The fallacy known as poisoning the well involves presenting negative information about an opponent to preemptively discredit what he or she says.
For example, let’s say the president is running for reelection, and her primary opponent is an up-and-coming politician whom few in the public have heard of. Ahead of a televised debate, the president might poison the well by running negative campaign ads that highlight her opponents’ past transgressions or supposed moral failures so that viewers will not take what the opponent says seriously. And on the day of the debate, the president might further poison the well by making negative remarks about her opponent during opening statements.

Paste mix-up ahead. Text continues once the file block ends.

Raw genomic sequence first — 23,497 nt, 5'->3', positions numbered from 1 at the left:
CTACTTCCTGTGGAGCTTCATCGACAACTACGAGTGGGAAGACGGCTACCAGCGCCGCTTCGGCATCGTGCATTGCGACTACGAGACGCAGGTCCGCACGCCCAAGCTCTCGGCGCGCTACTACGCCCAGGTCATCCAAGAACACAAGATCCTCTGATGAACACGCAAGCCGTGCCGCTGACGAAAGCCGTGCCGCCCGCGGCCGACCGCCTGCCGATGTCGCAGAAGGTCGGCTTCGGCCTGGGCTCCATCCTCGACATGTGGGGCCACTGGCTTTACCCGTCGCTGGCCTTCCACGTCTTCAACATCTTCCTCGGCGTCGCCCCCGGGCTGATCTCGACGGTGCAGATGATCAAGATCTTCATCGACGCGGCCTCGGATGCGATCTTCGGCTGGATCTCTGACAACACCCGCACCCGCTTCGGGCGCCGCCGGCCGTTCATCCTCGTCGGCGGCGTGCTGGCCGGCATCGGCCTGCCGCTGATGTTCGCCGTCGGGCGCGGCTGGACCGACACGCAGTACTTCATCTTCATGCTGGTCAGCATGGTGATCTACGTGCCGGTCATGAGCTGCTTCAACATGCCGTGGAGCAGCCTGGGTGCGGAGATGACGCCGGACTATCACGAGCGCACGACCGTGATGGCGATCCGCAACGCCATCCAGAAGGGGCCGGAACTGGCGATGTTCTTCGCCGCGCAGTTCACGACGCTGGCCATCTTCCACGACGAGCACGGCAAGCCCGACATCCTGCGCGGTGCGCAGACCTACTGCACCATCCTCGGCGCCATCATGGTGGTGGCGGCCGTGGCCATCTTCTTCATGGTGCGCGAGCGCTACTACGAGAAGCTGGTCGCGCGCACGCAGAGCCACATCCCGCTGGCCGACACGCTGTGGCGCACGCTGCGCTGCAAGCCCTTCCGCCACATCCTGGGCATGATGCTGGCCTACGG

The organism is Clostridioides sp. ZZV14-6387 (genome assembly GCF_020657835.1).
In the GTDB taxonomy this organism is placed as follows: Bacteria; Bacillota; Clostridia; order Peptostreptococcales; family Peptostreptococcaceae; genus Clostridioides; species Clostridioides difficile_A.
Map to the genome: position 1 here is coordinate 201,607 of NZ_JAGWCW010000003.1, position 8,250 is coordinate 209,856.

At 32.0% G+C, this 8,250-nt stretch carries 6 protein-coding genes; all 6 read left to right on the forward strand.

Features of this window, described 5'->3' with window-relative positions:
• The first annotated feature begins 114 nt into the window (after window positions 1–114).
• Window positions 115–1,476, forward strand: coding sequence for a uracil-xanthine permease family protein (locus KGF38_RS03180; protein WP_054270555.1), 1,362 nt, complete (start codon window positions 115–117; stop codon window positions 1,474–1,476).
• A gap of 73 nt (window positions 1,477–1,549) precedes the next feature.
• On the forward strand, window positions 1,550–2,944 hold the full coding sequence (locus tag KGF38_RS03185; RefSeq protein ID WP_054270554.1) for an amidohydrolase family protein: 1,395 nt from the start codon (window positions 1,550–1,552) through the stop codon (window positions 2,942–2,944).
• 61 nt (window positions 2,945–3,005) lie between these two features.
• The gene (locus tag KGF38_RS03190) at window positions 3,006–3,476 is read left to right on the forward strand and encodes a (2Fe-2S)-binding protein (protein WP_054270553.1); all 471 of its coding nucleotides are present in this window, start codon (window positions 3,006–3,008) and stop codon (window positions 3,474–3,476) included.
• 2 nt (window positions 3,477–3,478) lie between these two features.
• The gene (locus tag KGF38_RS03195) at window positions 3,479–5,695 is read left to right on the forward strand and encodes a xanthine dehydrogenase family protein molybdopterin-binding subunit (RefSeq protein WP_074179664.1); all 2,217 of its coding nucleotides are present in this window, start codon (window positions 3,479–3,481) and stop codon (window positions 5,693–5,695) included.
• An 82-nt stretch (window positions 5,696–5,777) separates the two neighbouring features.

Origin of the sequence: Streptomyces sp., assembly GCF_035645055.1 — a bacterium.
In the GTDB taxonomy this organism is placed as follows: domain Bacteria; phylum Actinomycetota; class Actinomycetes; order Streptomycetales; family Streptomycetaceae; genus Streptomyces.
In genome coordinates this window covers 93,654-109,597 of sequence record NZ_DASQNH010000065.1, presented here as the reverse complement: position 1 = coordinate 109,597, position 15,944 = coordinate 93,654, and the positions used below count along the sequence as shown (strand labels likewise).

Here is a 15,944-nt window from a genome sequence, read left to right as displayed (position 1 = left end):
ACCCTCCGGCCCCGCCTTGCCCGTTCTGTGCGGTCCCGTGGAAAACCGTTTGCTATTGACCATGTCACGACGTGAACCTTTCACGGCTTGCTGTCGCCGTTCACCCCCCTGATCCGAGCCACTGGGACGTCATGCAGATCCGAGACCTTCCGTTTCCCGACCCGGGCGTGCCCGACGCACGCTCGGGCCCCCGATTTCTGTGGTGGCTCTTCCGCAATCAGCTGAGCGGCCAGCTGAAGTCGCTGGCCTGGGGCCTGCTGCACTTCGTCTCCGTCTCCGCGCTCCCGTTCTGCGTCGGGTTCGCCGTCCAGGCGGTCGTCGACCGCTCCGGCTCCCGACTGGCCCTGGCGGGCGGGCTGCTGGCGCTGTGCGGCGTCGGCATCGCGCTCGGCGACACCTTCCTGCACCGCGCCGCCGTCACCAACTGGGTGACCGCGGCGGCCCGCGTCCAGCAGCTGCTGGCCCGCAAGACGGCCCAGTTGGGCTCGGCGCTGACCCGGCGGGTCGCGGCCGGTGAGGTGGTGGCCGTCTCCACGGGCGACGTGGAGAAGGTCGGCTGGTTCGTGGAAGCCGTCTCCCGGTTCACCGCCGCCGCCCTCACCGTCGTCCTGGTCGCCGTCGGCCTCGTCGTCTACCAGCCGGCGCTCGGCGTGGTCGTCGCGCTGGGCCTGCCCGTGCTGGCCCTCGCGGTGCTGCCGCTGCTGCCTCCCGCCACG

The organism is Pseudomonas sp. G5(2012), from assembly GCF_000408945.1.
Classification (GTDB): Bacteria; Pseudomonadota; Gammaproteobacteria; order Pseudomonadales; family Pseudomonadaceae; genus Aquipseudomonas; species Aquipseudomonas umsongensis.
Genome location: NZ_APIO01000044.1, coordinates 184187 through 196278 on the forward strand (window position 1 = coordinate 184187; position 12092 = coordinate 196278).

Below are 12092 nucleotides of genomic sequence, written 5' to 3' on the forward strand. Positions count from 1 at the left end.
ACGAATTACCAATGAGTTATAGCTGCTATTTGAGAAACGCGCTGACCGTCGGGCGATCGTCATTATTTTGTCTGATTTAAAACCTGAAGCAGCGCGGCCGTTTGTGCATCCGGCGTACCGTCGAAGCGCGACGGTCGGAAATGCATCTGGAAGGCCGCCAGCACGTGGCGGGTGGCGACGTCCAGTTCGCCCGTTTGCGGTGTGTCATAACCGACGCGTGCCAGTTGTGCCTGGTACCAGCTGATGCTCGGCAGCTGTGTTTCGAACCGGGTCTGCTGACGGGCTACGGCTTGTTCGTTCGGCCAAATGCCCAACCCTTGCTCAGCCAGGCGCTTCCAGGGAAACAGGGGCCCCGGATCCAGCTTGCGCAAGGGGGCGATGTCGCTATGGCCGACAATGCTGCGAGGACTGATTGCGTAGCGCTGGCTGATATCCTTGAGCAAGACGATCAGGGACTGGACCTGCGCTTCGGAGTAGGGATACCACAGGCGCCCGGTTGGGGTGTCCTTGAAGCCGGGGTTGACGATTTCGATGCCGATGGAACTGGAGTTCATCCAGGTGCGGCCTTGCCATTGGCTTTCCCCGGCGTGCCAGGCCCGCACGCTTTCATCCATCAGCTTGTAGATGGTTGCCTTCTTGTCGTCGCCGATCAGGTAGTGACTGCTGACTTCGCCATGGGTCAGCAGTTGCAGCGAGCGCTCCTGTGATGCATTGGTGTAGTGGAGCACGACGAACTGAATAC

Poisoning the well is very broad and has diverse applications. It can apply to any intentional advanced biasing. For example, if you say to your friend, “Don’t you think my wife is beautiful?” and then show him a picture of your wife, his answer will be affected by the phrasing of your question.